Recently, on a trip back from Europe, I was struck by the front page of a British newspaper, featuring a picture of their Prime Minister and the headline “Cameron: my war on multiculturalism”.
The article began with the paragraph: “David Cameron launches a devastating attack today on 30 years of multiculturalism in Britain, warning it is fostering extremist ideology and directly contributing to home-grown Islamic terrorism”. In his speech, Cameron “warns Muslim groups that if they fail to endorse women’s rights or promote integration, they will lose all government funding”. In terms of Britain’s new policy, “all immigrants…must speak English and schools will be expected to teach the country’s common culture.” The article states that Cameron blames a doctrine of “state multiculturalism” which encourages different cultures to live separate lives, and which he believes, is “the root cause of radicalisation which can lead to terrorism”.
This “new” British policy is consistent with the rising nationalism in Europe with anti-immigrant parties having been voted into parliament in the Netherlands and in Sweden in recent times, countries that have prided themselves as “liberal” and “tolerant” societies. Two years ago, the Danish government offered foreigners one hundred thousand krone to leave Denmark. Last year, the French government dangled 300 Euros for every Roma adult and 100 Euros for every Roma child to leave France. France has also banned some forms of Muslim apparel.
Cameron’s “common values” that he would like immigrant communities to commit to echoes Laura Bush at the time of the USA’s re-entry to UNESCO after years of absence, when she said that UNESCO “can now help to achieve peace by spreading the values that will defeat terror and lead to a better and safer world”. She, of course, was referring to the values and worldviews of “the other” who in her view, sowed terror, whereas for many in the global south, it is the values, worldviews and ideology of wealthy countries in the north and the manner in which these are expressed economically, politically and militarily, that are the chief source of terror in the world.
Within European societies – in a post-9/11 world – there is a greater move towards homogeneity, towards integration around a set of “common values”, and an increasing intolerance of cultural difference, of otherness.
In so doing, the hypocrisy and self-serving “values” of wealthy European nations are again exposed.
A few years ago, when the World Trade Organisation was promoting the liberalisation of access to global markets, some of these countries were very concerned that their creative industry markets would be swamped by American creative products. They argued vehemently against “free trade” in the cultural sphere, as creative goods have worldviews, values and ideological assumptions embedded in them. Should American products flood global markets, consumers would imbibe these values, ideas, ideologies and perspectives on the world. This would lead to a homogenous world that would affirm the hegemony of one country, and would undermine global democracy.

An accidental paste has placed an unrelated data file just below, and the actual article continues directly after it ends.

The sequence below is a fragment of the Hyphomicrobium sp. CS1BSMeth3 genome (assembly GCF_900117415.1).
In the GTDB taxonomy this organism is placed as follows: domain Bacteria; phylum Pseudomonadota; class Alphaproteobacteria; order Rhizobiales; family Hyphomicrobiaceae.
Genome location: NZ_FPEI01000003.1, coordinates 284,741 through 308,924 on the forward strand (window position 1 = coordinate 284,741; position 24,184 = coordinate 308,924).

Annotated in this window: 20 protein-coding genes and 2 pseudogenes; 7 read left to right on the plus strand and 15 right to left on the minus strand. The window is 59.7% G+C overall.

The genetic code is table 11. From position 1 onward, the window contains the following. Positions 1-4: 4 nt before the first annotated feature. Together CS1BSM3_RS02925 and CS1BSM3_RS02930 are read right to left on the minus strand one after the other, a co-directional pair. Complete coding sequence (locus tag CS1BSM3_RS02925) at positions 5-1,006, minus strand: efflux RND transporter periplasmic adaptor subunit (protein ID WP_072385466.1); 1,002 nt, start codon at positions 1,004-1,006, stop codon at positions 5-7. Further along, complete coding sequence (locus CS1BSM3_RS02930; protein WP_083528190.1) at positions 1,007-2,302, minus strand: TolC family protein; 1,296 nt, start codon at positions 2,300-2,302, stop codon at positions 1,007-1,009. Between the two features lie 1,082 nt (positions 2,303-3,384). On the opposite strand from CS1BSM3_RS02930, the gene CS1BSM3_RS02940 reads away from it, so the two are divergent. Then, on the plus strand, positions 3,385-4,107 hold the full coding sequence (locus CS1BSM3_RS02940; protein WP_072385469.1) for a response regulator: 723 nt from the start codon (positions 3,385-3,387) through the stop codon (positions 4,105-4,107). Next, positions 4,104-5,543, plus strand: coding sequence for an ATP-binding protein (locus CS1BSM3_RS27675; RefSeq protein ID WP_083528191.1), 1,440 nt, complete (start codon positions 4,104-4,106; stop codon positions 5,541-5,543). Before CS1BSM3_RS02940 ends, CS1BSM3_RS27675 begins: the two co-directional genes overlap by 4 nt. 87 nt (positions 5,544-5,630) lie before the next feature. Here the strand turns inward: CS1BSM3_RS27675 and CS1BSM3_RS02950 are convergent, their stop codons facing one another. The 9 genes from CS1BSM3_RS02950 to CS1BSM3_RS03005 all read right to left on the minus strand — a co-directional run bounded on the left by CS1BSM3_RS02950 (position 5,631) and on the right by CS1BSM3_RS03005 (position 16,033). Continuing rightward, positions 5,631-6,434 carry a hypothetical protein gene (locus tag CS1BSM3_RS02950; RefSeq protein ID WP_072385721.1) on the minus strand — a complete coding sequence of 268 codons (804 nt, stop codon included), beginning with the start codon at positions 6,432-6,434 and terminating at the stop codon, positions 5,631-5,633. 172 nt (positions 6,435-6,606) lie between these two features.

This was the essence of the argument that led to the UNESCO Convention on the Protection and Promotion of the Diversity of Cultural Expressions, which affirms “that cultural diversity is a defining characteristic of humanity” that “should be cherished and preserved for the benefit of all” as it “creates a rich and varied world which increases the range of choices and nurtures human capacities and values”. The Convention states that cultural diversity flourishes “within a framework of democracy, tolerance, social justice and mutual respect between peoples and cultures” and “is indispensable for peace and security at the local, national and international levels”.
With this Convention, France, Germany, Britain, Canada and a host of other nations with strong creative industries are able to withstand American creep in their local markets, and maintain and celebrate their own identities and cultural heritage. The language of “cultural diversity” has thus been appropriated largely to preserve the audio-visual and other creative industries of countries of the north in their trade battle with America.
Yet, what these countries have piously demanded at a global level – heterogeneity, diversity and tolerance of other – they are increasingly moving away from, and in fact are actively clamping down on, at a national level.
All this is being done in the name of national security and a safer world. The irony is that such actions will achieve exactly the opposite.
The views expressed in this column are entirely the views of the author and are not necessarily those of any of the institutions – or their partners – with which he is associated.
Mike van Graan is the Secretary General of Arterial Network, a continent-wide network of artists, activists and creative enterprises active in the African creative sector and its contribution to development, human rights and democracy on the continent. He is also the Executive Director of the African Arts Institute (AFAI), a South African NGO based in Cape Town that harnesses local expertise, resources and markets in the service of Africa’s creative sector. He is considered to be one of his country’s leading contemporary playwrights.
For further information, see www.arterialnetwork.org, www.africanartsinstitute.org and www.mikevangraan.co.za